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Horse Soldiers    by Doug Stanton order for
Horse Soldiers
by Doug Stanton
Order:  USA  Can
Scribner, 2009 (2009)
Hardcover, CD, e-Book

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* * *   Reviewed by Hilary Williamson

If you've ever watched and enjoyed The Unit, or wondered how close the news ever comes to the reality of Special Forces operations, then Doug Stanton's Horse Soldiers (which includes twenty-six black and white photographs) is a gripping must read.

As in the TV show, Stanton balances his account of these brave men's exploits with sketches of their home lives and the families anxiously awaiting their return. He begins by revealing individuals' whereabouts on 9/11 and reactions to that disastrous day, and continues to portray what it was like waiting for deployment, and finally heading overseas, first to a base in Uzbekistan, and then - by a very scary helicopter trip over high mountains - to advise and fight with Northern Alliance commanders in Afghanistan.

Stanton then jumps ahead in time to sketch in a little of the end of this story - the November uprising of Muslim prisoners in the Qala-i-Janghi Fortress (which was filled with a Taliban stockpile of weapons) in the strategic city of Mazar-i-Sharif, Afghanistan - which most of us caught at least a little of in the news. This creates suspense and pulls readers' interest through the details of all that led up to this point on various fronts.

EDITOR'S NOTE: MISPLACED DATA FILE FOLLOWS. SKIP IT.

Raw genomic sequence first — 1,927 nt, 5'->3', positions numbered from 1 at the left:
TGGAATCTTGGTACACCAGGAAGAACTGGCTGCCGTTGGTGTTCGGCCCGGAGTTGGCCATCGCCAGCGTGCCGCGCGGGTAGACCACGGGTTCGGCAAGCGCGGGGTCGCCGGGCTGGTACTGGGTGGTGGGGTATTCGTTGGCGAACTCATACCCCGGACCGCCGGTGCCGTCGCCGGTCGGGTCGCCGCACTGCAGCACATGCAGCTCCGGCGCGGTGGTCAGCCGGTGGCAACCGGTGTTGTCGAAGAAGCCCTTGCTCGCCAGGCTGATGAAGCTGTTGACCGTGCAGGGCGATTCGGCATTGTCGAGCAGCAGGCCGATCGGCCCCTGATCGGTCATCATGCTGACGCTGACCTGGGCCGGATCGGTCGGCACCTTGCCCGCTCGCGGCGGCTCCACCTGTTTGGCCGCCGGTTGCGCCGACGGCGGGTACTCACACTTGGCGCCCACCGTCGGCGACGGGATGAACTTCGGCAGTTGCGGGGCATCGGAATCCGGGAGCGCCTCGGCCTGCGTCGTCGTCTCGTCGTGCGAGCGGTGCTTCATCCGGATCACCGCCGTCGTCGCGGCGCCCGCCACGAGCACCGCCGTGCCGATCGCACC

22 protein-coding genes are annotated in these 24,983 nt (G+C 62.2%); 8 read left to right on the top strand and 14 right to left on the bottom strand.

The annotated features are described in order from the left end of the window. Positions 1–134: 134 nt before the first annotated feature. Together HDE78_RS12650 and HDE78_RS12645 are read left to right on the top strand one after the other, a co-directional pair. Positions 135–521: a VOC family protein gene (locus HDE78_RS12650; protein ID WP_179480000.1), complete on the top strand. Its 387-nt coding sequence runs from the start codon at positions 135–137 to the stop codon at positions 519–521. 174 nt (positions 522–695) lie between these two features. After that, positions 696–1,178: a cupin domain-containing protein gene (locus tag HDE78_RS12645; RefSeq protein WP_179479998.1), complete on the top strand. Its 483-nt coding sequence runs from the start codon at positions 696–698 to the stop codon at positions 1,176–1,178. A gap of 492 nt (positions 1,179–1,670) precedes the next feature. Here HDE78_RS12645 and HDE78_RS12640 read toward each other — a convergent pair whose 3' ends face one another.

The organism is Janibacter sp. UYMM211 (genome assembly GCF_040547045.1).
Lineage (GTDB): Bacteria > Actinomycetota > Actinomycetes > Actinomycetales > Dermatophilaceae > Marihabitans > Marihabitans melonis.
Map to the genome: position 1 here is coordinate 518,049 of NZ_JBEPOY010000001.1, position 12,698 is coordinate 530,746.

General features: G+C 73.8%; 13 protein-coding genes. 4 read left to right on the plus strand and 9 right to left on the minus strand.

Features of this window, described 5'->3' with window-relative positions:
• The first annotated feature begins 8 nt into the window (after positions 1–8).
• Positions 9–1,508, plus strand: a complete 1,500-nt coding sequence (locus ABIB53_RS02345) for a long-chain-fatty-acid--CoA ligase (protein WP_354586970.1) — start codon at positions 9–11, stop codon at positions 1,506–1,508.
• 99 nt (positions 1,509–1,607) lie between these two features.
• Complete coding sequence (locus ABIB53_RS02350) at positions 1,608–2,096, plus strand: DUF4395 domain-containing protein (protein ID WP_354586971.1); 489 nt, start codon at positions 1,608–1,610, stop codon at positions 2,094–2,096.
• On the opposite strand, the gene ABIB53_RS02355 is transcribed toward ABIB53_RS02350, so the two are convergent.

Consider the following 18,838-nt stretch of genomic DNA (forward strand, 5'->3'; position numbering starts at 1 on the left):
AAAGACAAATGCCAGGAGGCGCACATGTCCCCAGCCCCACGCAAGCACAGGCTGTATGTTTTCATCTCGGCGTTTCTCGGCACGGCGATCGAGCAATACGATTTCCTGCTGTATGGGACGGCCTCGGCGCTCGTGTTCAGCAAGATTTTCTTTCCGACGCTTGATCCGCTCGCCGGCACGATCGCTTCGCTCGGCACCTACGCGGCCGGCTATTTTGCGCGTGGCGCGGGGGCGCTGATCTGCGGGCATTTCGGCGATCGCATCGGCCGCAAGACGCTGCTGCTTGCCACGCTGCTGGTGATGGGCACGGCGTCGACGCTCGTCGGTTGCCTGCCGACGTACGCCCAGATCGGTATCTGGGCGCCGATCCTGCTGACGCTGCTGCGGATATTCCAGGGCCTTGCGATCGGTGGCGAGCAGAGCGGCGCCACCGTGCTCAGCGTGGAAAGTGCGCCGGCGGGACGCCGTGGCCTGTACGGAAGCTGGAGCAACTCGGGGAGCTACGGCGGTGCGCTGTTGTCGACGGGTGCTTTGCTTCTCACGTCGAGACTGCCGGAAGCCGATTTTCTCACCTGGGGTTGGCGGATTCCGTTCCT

The author alternates between different key players - mainly Fifth Special Forces Group members (trained to fight guerilla wars as 'both soldier and diplomat' and to pick targets for laser-guided attacks), but also CIA paramilitary officers Dave Olson and Mike Spann (who were at Qala-i-Janghi to interrogate prisoners), American Taliban John Walker Lindh (aka Abdul Hamid), key Northern Alliance commanders and fighters, and early reporters on the scene.

Readers follow the Special Forces units as they ride to war (though many had never been on a horse before) with their Afghan allies, taking 'light infantry and horse cavalry' against Taliban 'tanks, mortars, artillery, personnel carriers, and machine guns.' In his Epilogue, Stanton compares this story to 'a Western, featuring high-tech lasers rather than six-shooters, fought on horseback'. He quotes Special Forces soldier Ben Milo saying, 'It's as if the Jetsons had met the Flintstones.' It's quite a ride and an enthralling read.

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